“I agree with anything that could be successful for all of the schools,” said Fernandez, who attended the Venice meeting.

Fernandez recognizes that his school is not performing to the level that he, his teachers and the parents of the students at the middle school aspire to, but it has made significant progress recently.

“We had one of the largest gains in our API (Academic Performance Index) score this year,” said the principal, whose school jumped from 608 to 653.

The API benchmark, which is the barometer used to rate academic performance and progress of individual schools in California, is 800.

Duffy said that it would be counterproductive to allow the district or an independent operator the opportunity to take over a school like Mark Twain that has made progress but has not achieved the academic standards that other local schools have.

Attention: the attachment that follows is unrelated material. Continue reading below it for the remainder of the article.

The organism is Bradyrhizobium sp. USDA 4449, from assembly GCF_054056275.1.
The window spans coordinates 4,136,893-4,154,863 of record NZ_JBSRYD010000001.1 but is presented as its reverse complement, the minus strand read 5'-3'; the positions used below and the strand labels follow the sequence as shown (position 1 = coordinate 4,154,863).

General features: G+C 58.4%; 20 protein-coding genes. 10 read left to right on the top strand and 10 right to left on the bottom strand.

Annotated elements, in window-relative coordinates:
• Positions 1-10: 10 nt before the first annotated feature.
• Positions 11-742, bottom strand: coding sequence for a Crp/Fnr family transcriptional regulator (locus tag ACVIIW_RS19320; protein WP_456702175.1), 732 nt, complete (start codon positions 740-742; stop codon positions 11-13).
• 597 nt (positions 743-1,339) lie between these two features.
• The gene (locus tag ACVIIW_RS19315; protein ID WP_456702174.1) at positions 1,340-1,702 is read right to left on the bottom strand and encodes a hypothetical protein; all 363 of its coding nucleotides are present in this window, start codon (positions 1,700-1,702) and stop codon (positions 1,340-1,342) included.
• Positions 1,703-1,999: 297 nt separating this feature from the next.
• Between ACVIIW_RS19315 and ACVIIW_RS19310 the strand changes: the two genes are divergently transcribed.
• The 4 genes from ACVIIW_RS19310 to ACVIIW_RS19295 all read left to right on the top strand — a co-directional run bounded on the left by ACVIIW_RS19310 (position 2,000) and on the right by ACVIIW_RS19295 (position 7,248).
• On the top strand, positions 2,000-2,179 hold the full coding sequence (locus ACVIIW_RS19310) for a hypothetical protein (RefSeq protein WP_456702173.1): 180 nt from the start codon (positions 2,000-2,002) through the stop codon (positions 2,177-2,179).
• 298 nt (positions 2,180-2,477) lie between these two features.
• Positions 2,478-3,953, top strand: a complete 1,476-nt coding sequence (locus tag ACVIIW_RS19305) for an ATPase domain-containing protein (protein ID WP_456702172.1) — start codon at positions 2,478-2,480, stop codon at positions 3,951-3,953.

“We don’t need to take over schools that are improving,” the union president said. “We need to help them sustain the gains that have been made.”

Fernandez also hopes that even though Mark Twain is still far below achieving large-scale academic success, parents and the leaders behind the public choice option would take note of the recent improved test scores and not classify it as a “failing school.”

Mark Ruvelson, whose daughters will attend Walgrove Elementary in the fall, came to the meeting to learn more about the school plan.

“I want to learn how I can get the best education out of public schools for my two daughters,” he said. “My wife and I want to find out what we can do to be a part of this process.”

Ruvelson said that he and his wife were concerned about the quality of education that their children might receive in the near future.

“I’m looking six, seven years down the road and saying to myself, ‘What’s it going to be like at Mark Twain,’ where I haven’t heard many good things about,” he said.

After the meeting, the mayor said there was one important difference in the Flores Aguilar proposal that could make this new initiative successful.

“Accountability,” Villaraigosa said. “This is about giving parents the choices that will force schools to improve or close down.”

LAUSD board member Steve Zimmer, who represents Mar Vista, Venice, Playa del Rey, Westchester and Del Rey, did not return calls for comment as of Argonaut press time.